Forecasting contraceptive requirements
The main set of forecasts that is used by the DGFP is from 2001.11 This has now been replaced by a new project, \\\'strengthening pharmaceutical systems.\\\' But it should be said that the MOHFW does not rely solely on these forecasts when deciding on procurement. The size of orders is much more dependent on funding availability than on estimated requirements.
The completion of an order takes 18 months provided there are no obstacles. It can take up to three years if there are problems with specifications or approvals. For example, an order of 100,000 IUCDs which arrived in Dhaka recently was rejected because the good manufacturing practice (GMP) certificate did not meet requirements. This will require retendering. An order of 4.2 million injectables was also rejected recently due to manufacturing problems.
The SMC has fewer bureaucratic obstacles and can complete an order in 8-9 months. The MOHFW system was also faster in the fourth programme (1992-1997) than under the sector-wide approach (SWAps) — 1998 to present. The government\\\'s annual budgeting system creates some difficulties for procurement as the funds for contraceptives are not guaranteed in the budget. There was a shortage of such funds in 2010-11. The government estimated a USD 45 million need, but received only USD 6 million.
Local production of contraceptives
Procuring commodities locally could reduce some of the delays. But there are some barriers to local manufacturers bidding as the requirements for using World Bank International Development Association (IDA) funds are that the company exports to at least two European G8 countries. This is proving difficult for the German-Bangladesh Condom factory, even though it is exporting to certain countries, for example, in the Middle East. The government\\\'s own Essential Drug Company Ltd. (EDCL) is making condoms and supplying about 50%of the total 9.5 million monthly condom requirements. Apparently, IDA funds cannot be used to purchase them.
As pills are the major national method, the government is the main supplier at nine million, monthly, followed by the SMC at 3.5 million, monthly. One company, Renata has started production, but the government is not buying them yetas it cannot use IDA funds for this. It is planned that Renata will eventually supply 30 million cycles, annually to the SMC. The older and more expensive brands, Marvelon and Ovostat, are also manufactured, locally. Popular is manufacturing a brand of emergency contraception and Incepta has plans to commence production.
IUCDs are a very minor method used by just 0.9%of couples, so requirements are only 22,000, monthly. It is most unfortunate that this cost-effective method is so underutilized when the unit cost is only 43 cents, thus making the annual requirement only USD 110,000. It would not be worthwhile for Bangladesh to attempt local production of an item in such small numbers. In addition, the new hormone-impregnated IUCDs will require more sophisticated production facilities and are probably not worth considering at this time.
About one million injectables (Depo-Provera) are required, monthly, including 100,000 coming from the SMC. One local Bangladeshi company, Technohaven, is producing injectables, but again, the government cannot use IDA funds to procure them. Implants account for a small proportion of users at 0.7%, but the cessation of Norplant production has created some problems with delays in selecting a replacement.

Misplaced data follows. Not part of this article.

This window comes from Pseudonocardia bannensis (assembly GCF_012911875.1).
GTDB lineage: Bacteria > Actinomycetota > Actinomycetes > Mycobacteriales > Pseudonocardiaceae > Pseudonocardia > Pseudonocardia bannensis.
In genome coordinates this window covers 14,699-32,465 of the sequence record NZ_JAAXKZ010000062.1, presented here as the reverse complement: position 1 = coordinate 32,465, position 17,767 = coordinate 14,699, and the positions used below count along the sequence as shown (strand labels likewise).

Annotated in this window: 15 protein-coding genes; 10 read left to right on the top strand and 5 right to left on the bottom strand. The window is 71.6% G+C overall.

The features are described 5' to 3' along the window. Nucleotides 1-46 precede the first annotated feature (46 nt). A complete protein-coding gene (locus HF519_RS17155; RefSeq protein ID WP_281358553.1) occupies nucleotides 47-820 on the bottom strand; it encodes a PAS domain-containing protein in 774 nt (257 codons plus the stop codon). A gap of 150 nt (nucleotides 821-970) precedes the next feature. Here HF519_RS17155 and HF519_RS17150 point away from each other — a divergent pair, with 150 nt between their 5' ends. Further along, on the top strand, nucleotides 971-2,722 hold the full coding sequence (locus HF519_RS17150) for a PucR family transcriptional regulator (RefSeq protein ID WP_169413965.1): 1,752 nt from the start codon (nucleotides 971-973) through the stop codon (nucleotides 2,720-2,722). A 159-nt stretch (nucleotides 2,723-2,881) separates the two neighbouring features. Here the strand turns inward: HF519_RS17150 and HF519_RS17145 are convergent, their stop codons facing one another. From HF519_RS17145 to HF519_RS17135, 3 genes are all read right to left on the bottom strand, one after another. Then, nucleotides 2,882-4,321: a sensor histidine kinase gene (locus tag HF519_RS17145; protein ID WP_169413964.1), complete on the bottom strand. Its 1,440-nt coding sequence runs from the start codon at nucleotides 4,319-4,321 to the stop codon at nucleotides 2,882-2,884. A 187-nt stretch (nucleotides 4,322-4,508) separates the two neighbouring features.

Family Planning Financing
The funding for the national FPP comes from the Health, Nutrition, and Population Sector Programme (HNPSP) with additional commodities supplied from USAID and other funding agencies like UNFPA and Deutsche Gesellschaftfür Internationale Zusammenarbeit (GIZ). The proportion of HNPSP allocated to the FPP is only three percent — much less than in other comparable developing countries.
It is preferable for an essential programme like the FP programme to be funded by a permanent stable source like the government rather than by development partners. There are also a variety of ways in which required funding can be reduced. For example, by segmenting the market into sectors where well-off clients buy FP products at the full commercial cost (as is the case in most developed countries), middle-income clients obtain subsidized supplies through organizations like the SMC, and the poor receive free FP commodities.
Funding for the social marketing company
The USAID/Washington provides SMC with USD 7-8 million in commodities every year. They sell a variety of pills, but Femicon accounts for 80% of their pill sales. The injectable, Depo-Provera is sold under the name Somaject through their 3,600 Blue Star outlets.
Incentives and disincentives for adopting family planning
Another approach used in many national FPPs has been incentives - the use of payments to clients and/or service providers, and in some cases, disincentives — the use of penalties for not adopting FP, or alternatively, for having more than a certain prescribed number of children. China is an obvious example of the latter, and other examples include Indonesia (at one time, public servants would not receive their salaries if they exceeded two or three children) and Singapore (at one time, a third child would not be permitted to attend school).
There was a major push during the 1980s to increase the utilization of permanent and long-acting methods. Incentives were offered directly to sterilization acceptors and these proved effective in increasing uptake - from 189,782 in 1979-80 to 552,167 in 1983-84. However, the incentives were offered to recruiting agents or FP field staff, and it became apparent that pressure was being applied in some cases. The incentive payment for the sterilization client scheme was closed down in the late 1980s.